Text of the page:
More Than Sleepy

When someone hears the term fatigue, they likely think of feeling tired — but it’s more than that. Feeling sleepy is a symptom of fatigue, but the overwhelming sense of feeling drained can be the result of many different factors.

Excessive alcohol or caffeine consumption, drug use (both illicit and certain prescription or over-the-counter), lack of exercise, poor sleep, an unhealthy diet, or weight disorders can lead to fatigue. It can manifest in muscle soreness and aches, gastrointestinal problems, irritability, blurriness of vision, trouble concentrating, and other symptoms.

Adjusting your lifestyle through proper diet, stress management, and getting 7–9 hours of sleep each can help alleviate feelings of fatigue. And while it may seem counterintuitive to exercise when fatigued, physical activity is proven to help.

Making lifestyle changes can feel overwhelming, so start small. Avoid caffeine in the afternoons and evenings and swap sugary snacks with fruits and vegetables. Start incorporating some movement (stretching, walking in place, yoga) when watching TV or doing other sedentary activities.

Emotional and mental health issues can also contribute to fatigue, including grief, stress, anxiety disorders and depression, and even boredom. You may want to work with a healthcare provider to manage and cope with any emotional distress that contributes to your fatigue.

If you are experiencing unresolved fatigue that lasts longer than a couple of days or interferes with everyday activities, consult your primary care physician. Some cases of fatigue are a symptom or side effect of another condition that need treatment. Some of these include:

  • Autoimmune disorders
  • Deficiencies (anemia or other vitamins)
  • Hormonal imbalances
  • Diabetes
  • Sleep apnea
  • Many others


Fertility & Family Planning

Beginning or expanding your family is a major life event with many factors to take into consideration. While it’s an exciting prospect, family planning can be stressful.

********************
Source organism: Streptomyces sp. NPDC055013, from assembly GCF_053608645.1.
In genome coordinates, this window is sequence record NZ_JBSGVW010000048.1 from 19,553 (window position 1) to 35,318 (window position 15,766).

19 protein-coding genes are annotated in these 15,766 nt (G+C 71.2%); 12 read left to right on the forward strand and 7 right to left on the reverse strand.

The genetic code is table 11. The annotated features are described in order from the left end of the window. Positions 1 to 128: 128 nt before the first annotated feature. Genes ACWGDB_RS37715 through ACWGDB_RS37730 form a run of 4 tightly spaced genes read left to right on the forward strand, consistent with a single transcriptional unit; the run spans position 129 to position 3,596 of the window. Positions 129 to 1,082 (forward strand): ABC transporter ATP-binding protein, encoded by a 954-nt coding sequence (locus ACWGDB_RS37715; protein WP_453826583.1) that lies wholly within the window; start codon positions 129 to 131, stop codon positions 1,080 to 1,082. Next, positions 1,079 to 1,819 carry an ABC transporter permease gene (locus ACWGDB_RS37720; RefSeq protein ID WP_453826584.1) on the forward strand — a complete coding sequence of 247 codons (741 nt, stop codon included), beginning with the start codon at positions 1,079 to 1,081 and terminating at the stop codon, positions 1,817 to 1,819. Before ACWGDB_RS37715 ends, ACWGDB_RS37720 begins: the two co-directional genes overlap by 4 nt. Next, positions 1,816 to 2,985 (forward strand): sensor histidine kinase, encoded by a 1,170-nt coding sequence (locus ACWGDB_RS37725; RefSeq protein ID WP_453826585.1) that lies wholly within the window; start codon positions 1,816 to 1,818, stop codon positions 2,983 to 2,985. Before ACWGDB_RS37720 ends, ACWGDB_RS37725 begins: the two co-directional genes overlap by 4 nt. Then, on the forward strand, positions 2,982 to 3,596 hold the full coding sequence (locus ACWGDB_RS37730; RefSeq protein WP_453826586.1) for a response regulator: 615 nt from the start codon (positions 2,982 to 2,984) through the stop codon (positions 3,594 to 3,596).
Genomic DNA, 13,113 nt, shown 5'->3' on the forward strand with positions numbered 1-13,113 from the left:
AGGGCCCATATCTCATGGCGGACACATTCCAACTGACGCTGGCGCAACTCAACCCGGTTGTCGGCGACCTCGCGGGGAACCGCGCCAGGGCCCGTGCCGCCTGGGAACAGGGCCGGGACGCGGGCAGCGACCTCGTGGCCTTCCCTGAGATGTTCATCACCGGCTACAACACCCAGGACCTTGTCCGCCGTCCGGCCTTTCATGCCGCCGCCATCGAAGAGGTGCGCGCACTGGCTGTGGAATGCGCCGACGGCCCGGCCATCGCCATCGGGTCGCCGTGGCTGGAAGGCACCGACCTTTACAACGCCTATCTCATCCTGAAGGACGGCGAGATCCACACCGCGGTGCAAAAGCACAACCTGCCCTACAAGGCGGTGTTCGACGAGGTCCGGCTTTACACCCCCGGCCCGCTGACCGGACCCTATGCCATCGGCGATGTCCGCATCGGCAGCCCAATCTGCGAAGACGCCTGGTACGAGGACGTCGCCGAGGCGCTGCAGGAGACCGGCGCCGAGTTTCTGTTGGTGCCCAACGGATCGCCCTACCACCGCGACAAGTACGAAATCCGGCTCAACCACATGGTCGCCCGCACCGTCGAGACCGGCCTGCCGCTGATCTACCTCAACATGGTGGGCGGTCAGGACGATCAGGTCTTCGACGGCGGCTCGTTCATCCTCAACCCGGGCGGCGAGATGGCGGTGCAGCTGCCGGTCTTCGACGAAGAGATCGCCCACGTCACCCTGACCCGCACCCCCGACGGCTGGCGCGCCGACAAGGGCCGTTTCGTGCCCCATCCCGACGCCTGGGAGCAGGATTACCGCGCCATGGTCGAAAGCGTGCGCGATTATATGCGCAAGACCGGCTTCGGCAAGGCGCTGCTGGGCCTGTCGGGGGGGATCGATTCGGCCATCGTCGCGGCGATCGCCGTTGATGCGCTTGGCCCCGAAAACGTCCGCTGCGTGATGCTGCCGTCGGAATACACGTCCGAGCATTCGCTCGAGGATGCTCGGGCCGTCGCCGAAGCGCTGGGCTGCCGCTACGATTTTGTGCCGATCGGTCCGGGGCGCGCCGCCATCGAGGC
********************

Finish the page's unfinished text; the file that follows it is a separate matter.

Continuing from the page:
Adding a child to your family through birth or adoption can be complicated. For starters, infertility is not uncommon, affecting one in eight heterosexual couples. The good news is that, since 2021, there has been a sharp uptick in employers offering fertility and adoption benefits.

Vendors such as Carrot and Progyny provide fertility services that may include egg freezing, drug therapy, intrauterine insemination, and in vitro fertilization. These services make attainable fertility treatments that would otherwise be financially out of reach for many people. (A single round of IVF, for instance, can run between $15,000 and $30,000.) Some providers also offer assistance with surrogacy arrangements, an option for people for whom other fertility treatments are medically unadvisable or possible.

If you choose to grow your family via adoption, this can be a lengthy and expensive process, costing anywhere between $15,000 and $40,000. Some vendors that may be accessible via your company might also offer adoption benefits, helping walk you through the time-intensive steps of adopting a child. Notably, many companies have opened adoption and surrogacy benefits to LGBTQ+ employees and single employees who have historically been excluded from family planning benefits. Additionally, roughly 10% of companies offer some form of adoption financial assistance, as well as 29% offering paid adoption leave. (Be sure to consult your tax advisor if you plan on both accepting your company’s adoption financial assistance and filing for an adoption tax credit.)

It is likely more and more employers will add fertility and family planning benefits as time goes on, especially given a high percentage of millennials say they would change jobs for these benefits. Talk with your company’s Human Resources to find out if your employer offers any of these benefits or might in the future.